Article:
Nationalism in Church

And so it begins, school is ‘finally’ back. I put finally in quotes because I don’t think it stopped over the so-called summer that I had. But that is less of an issue and more of an inconvenience that I am milking. In all honesty, I am truly blessed and excited to be back in school.

Over the past few months since my last blog post I have learned a lot about myself. Theologically speaking, I have had more than a few long conversations between myself and God to try to decipher incidents that have occurred along the way. Although a lot of these conversations are private, I will share something interesting that I have been recently thinking about.

I am co-leading the Marsh Sunday Morning Book Study. This past class we had a wonderful discussion on the politics and its ‘relation’ to the church –the book is about 5 major christian traditions; however, it can include other religions too. One of the topics we discussed is whether there should be flags supporting a country within the confines of a church. To be honest, I have never really given thought to this issue.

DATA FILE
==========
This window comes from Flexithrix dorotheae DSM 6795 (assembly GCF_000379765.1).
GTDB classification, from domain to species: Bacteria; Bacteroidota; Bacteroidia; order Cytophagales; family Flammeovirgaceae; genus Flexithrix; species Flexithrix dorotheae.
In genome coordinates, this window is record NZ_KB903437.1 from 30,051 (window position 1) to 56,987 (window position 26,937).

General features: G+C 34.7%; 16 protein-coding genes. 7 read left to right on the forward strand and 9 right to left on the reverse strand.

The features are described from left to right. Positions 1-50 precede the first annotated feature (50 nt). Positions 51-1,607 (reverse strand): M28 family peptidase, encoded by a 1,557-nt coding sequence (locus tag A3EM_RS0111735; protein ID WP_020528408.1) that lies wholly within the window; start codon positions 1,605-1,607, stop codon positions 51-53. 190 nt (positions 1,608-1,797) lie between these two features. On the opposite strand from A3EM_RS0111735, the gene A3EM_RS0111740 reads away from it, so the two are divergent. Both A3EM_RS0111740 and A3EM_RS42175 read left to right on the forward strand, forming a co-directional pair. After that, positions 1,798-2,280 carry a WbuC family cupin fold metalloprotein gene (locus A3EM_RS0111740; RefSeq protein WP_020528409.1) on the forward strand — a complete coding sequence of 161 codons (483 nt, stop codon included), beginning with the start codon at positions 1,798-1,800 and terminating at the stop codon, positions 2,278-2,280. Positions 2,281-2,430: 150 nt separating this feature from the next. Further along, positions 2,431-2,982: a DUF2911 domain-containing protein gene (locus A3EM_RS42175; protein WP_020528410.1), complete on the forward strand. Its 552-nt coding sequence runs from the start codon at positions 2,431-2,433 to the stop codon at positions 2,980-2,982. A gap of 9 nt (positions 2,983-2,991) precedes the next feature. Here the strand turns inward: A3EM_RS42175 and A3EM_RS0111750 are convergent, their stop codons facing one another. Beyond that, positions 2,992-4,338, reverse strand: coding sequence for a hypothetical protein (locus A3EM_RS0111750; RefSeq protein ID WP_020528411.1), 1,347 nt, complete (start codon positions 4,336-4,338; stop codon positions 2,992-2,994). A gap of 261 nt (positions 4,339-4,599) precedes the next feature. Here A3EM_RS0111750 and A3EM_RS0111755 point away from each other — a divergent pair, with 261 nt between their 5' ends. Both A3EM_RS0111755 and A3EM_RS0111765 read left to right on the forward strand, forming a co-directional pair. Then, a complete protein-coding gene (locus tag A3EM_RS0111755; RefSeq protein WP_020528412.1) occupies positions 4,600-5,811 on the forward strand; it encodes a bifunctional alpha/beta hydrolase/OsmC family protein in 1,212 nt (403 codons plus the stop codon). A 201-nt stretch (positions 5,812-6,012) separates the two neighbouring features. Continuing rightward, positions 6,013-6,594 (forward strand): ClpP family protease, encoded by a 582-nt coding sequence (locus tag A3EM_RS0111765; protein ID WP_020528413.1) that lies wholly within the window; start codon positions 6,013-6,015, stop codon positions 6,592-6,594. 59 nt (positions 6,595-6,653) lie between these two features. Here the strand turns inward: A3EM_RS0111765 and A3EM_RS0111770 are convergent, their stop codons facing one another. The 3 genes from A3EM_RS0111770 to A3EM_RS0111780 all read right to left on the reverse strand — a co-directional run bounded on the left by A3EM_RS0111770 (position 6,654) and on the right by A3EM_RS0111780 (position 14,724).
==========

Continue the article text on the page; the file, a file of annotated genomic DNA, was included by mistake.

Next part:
Some background into my upbringing: I want to a small Catholic Elementary school from kindergarten to 5th grade. The church was connected to the school that I attended. At the beginning of the school day we would say a prayer and immediately follow that with the pledge of allegiance. In front of the church there was a massive flag pole that would always have the American Flag flying. And to be quite frank, the services are at some time very nationalistic. I remember sermons about how we should be supporting the war effort and the country because it is our duty.

The discussion we had in class really got me thinking about the relation between devotion to my faith and my country. The line seems to be jaded at certain points. I can honestly say that I have not yet formulated my opinion on the issue. With that being said, I do see how over nationalism in the church setting can lead to issues. A church is supposed to be a place of worship where people can go and have a safe place. If the service is overly nationalistic it could be hard for people who are not from that specific nationality. In a very overgeneralized example, it is like a Yankees fan coming to a Red Sox v. Orioles game. Yes this is a baseball game and the Yankees fan is a baseball fan; but, they may not feel welcome because the team they are affiliated with is not playing. However, if that same fan went to the All-Star Game, they would be welcome because there is no one particular affiliation with a specific team.


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